Many teachers hope to have an impact on the next generation just like Dr. Van De Graaff did to me. Maybe it's those movies and stories like "Dead Poets Society" and "Stand and Deliver" that renews hope and gratitude for the teachers who have impacted our lives. As a daughter and granddaughter of three teachers, I have been raised with an appreciation and respect for them. Five years ago I read Tuesdays with Morrie by Mitch Albom. It's one of the few books that have made me cry, mainly because I have had my own Morrie in my life. There's a quote from it that I want to leave off on that describes Dr. V. and I also wrote it in my last thank-you card to him. Feel free to leave a comment if you agree with it or have had a teacher or other person impact your life in some way.
"Have you ever really had a teacher? One who saw you as a raw but precious thing, a jewel that, with wisdom, could be polished to a proud shine? If you are lucky enough to find your way to such teachers, you will always find your way back. Sometimes it is only in your head."


Nilla said...

This was a lovely memorial to your teacher. That is wonderful. I have had many wonderful teachers throughout my education, though none currently stands out like this professor does for you.

On a random note... I once had a mnemonic for cranial nerves (or so I thought, but was a different order, so maybe not?)... It too started with "oh oh oh to touch and feel" But then the similarities die. And my teacher's mnemonic was not appropriate for posting here. Sigh... But, I can say I've never forgotten it.

Nilla said...

Hey Jennette -- can I add you to my new "blogosphere buddies" blog roll?

Leslie said...

Kent Van De Graaff was one of my very favorite teachers too-- I think about him often when I remember my days at BYU. His teaching of anatomy inspired me to become one of his lab assistants at the age of 19. The summer after my first year of laboratory instruction was hard for me and a friend of mine gave me a paper describing a new product-- DAMITOL! I was so amused by this.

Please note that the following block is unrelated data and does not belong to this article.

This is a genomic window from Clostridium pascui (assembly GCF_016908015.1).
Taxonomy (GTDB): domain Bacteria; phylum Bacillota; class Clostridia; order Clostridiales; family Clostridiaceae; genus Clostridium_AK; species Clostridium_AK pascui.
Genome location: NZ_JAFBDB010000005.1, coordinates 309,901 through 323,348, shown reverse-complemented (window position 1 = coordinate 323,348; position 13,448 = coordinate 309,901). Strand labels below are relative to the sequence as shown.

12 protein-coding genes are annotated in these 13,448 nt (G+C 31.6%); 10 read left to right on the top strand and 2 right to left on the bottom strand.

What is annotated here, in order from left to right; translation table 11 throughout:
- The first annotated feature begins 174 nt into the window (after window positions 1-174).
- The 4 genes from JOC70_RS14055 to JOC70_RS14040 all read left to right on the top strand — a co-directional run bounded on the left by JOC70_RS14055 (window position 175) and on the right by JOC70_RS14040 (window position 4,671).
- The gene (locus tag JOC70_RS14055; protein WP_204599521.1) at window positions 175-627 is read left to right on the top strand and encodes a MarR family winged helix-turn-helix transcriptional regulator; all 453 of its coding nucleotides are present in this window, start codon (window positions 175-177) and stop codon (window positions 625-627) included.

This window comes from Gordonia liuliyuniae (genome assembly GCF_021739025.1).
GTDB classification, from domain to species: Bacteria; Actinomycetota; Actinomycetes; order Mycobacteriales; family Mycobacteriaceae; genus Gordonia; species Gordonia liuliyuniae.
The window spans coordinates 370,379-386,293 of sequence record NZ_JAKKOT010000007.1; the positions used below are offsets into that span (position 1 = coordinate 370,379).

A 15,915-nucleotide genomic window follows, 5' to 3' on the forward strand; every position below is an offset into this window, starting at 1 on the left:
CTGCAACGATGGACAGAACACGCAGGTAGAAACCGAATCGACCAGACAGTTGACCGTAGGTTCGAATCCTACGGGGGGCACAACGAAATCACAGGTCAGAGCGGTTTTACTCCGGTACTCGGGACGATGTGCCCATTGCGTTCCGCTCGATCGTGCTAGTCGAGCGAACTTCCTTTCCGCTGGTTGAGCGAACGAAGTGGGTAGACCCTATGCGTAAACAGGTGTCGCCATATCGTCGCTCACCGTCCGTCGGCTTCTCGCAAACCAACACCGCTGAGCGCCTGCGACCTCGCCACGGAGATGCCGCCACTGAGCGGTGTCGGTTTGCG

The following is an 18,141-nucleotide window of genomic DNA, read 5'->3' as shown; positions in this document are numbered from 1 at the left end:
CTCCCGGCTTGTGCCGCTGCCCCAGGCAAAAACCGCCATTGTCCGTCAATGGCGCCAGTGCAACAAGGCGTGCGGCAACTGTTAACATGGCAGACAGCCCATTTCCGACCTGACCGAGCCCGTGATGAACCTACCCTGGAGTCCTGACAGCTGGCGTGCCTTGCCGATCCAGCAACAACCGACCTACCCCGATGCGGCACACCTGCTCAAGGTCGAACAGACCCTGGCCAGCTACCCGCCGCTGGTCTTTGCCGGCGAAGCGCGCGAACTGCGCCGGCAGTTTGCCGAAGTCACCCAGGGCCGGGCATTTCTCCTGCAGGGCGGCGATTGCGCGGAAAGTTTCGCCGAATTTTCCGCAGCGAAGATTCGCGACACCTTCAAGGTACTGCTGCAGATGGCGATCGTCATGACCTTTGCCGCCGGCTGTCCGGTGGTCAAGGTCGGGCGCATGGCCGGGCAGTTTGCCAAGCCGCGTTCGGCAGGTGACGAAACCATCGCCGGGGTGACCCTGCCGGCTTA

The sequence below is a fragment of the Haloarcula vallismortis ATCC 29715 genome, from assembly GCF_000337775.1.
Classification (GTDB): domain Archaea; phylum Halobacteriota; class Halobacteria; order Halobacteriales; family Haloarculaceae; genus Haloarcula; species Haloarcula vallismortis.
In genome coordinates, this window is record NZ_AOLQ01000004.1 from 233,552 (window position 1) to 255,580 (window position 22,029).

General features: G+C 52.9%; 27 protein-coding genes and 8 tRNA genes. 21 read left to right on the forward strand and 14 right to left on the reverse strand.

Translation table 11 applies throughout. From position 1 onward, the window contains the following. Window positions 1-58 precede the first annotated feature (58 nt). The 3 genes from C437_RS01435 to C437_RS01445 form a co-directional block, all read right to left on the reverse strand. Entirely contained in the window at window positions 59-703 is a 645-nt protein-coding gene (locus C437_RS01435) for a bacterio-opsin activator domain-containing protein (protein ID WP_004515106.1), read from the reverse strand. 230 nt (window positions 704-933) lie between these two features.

After watching Dr. V pop jelly beans in his mouth during and between classes (due to having his stomach removed, the "gutless wonder" needed a lot of quick sugar I guess) for two years, I decided to secretly surprise him with a fun anonymous gift-- a jar full of jelly beans with the DAMITOL label wrapped carefully around it.

He never knew it was me. No one knew it was me. But it warmed my heart to see it on his desk whenever I visited him.

After graduating from BYU in 1986 and subsequently attending the University of Utah and getting married, the world I knew at BYU became a fun part of my history, with him as the shining influence that guided me to excellence.

I am touched to know that the Damitol tradition continued as he moved from BYU to Weber State. It was natural that he offered his beloved jelly beans to his downtrodden students, because he was a generous man. That it came from a jar that was either the one I gave him, or based on the same idea, humbles me beyond words.

I was saddened to hear of his passing in 2005, and sadder still that I was unable to join others in mourning him. But I will never ever forget that man and the influence he had on me.